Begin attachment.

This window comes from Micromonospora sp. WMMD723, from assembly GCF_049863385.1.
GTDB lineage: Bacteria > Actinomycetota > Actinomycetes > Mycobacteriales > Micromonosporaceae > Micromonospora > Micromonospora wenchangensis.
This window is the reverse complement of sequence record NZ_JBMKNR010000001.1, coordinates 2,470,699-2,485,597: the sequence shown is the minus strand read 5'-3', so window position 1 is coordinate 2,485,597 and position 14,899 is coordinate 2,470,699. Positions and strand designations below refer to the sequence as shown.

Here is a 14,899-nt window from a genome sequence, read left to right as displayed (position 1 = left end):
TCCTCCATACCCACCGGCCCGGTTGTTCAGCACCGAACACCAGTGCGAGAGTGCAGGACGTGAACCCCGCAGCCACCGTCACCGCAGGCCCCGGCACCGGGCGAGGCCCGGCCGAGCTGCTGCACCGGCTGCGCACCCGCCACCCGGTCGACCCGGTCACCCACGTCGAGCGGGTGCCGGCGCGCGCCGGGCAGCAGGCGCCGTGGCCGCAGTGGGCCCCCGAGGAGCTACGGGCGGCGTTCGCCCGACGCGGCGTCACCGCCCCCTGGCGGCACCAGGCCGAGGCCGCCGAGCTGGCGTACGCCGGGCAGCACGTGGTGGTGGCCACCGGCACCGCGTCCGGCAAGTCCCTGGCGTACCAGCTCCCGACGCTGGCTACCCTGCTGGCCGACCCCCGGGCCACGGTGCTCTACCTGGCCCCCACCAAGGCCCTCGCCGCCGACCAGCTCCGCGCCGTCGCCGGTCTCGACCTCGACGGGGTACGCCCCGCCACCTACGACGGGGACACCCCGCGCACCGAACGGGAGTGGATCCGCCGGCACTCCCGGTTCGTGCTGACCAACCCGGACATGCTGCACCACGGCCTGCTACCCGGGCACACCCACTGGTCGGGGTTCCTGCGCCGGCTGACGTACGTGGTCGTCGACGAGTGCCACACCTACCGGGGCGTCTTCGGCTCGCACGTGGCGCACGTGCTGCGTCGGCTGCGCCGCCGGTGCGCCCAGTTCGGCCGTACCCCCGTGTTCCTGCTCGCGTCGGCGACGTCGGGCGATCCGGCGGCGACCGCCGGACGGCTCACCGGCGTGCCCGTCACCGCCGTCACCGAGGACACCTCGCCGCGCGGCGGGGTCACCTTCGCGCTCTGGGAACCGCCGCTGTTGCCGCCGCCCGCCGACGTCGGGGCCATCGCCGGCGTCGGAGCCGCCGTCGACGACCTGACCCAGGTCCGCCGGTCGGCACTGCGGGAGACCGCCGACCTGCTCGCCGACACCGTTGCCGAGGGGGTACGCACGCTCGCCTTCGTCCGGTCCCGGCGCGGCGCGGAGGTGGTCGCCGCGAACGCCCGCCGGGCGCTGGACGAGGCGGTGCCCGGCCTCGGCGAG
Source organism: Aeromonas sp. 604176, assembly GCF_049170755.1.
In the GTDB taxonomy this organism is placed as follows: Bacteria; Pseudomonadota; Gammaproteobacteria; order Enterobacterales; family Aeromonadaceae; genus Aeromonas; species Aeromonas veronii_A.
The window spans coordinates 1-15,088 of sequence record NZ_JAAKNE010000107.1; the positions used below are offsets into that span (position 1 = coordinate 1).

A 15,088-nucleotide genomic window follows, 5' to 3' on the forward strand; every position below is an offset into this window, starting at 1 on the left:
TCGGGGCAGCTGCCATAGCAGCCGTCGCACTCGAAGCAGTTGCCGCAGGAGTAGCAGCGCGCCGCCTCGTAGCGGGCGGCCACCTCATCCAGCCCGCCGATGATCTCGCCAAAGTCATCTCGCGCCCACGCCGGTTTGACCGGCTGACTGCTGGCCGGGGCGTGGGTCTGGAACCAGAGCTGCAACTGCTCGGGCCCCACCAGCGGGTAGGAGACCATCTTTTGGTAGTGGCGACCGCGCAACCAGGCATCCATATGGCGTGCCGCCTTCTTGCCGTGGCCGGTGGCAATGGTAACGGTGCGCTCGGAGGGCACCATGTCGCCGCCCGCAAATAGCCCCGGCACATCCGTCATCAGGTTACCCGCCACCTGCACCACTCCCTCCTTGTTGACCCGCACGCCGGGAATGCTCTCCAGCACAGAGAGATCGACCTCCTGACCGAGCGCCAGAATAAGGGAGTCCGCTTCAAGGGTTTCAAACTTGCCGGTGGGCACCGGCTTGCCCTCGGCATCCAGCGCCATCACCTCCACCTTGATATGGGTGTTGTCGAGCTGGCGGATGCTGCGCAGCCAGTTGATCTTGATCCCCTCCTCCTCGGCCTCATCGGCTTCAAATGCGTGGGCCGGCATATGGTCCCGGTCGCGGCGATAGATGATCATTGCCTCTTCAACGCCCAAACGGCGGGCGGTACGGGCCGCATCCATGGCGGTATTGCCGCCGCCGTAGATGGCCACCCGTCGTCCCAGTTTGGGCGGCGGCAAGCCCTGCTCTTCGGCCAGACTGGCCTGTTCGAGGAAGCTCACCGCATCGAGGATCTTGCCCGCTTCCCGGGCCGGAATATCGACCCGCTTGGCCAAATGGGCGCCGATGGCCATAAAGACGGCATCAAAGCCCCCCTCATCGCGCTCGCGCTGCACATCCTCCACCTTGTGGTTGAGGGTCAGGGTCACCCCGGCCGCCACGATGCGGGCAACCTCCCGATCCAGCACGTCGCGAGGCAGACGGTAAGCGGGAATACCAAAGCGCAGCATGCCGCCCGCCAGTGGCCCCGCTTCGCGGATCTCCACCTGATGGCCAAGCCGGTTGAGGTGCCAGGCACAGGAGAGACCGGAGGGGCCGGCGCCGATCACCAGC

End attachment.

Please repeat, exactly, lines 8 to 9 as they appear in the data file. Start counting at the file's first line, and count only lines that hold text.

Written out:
The window spans coordinates 1-15,088 of sequence record NZ_JAAKNE010000107.1; the positions used below are offsets into that span (position 1 = coordinate 1).

A 15,088-nucleotide genomic window follows, 5' to 3' on the forward strand; every position below is an offset into this window, starting at 1 on the left: